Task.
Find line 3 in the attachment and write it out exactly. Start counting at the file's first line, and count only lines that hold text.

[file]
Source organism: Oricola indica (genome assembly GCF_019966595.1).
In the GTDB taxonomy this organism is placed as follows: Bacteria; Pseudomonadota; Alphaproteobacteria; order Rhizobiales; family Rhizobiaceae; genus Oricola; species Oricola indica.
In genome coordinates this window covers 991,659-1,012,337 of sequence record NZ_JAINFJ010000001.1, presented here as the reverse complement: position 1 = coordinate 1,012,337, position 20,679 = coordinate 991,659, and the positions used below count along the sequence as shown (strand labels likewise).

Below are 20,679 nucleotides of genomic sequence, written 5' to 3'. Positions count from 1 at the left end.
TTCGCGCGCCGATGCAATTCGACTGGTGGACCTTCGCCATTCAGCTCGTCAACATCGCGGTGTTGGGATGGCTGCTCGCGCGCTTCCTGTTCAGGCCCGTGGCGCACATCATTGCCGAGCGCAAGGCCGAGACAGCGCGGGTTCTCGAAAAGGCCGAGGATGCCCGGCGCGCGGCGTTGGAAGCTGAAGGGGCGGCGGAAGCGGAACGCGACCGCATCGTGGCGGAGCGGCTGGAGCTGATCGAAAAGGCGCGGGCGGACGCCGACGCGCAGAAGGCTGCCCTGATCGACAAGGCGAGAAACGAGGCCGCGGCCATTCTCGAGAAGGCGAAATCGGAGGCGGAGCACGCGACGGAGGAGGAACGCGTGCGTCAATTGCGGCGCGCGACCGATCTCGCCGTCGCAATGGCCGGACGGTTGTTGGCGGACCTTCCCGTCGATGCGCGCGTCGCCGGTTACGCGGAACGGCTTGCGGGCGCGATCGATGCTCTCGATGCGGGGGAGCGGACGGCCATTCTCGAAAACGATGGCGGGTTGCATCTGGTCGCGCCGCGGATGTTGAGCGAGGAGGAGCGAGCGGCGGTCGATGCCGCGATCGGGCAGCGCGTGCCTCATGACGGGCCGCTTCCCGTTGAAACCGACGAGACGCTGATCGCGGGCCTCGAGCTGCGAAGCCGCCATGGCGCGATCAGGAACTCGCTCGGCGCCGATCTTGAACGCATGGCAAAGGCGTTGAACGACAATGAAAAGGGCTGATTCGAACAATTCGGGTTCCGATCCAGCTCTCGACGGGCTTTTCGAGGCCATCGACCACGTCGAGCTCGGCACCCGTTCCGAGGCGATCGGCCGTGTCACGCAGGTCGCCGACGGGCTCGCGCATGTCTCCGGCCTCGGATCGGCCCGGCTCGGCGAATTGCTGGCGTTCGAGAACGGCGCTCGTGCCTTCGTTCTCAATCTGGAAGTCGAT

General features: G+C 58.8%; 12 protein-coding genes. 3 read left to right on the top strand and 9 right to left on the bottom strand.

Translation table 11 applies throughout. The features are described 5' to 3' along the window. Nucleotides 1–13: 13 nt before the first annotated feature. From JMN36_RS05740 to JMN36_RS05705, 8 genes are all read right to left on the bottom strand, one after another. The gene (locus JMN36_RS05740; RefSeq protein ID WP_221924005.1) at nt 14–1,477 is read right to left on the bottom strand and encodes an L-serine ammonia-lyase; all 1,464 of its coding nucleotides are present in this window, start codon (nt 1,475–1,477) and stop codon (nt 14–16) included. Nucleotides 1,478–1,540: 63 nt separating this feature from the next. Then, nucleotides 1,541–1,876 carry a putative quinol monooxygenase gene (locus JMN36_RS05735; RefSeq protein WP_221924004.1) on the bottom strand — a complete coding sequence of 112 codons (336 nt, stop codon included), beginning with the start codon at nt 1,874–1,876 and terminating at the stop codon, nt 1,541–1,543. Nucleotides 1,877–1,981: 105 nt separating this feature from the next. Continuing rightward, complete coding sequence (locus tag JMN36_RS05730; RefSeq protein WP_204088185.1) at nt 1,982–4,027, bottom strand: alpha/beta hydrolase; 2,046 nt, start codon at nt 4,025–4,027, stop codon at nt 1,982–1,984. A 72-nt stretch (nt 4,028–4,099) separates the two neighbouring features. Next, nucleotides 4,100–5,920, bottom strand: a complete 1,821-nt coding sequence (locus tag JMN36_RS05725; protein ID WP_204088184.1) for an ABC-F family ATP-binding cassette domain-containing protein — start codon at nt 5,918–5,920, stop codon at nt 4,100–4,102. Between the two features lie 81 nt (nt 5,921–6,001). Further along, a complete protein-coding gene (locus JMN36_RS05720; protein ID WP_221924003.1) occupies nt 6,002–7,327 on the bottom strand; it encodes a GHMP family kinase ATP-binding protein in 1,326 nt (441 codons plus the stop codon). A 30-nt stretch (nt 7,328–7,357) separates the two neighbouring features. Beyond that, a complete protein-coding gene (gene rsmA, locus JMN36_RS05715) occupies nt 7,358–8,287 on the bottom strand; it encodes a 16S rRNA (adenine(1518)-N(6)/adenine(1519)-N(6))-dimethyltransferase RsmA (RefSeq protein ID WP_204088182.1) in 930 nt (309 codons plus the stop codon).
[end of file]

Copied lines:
In genome coordinates this window covers 991,659-1,012,337 of sequence record NZ_JAINFJ010000001.1, presented here as the reverse complement: position 1 = coordinate 1,012,337, position 20,679 = coordinate 991,659, and the positions used below count along the sequence as shown (strand labels likewise).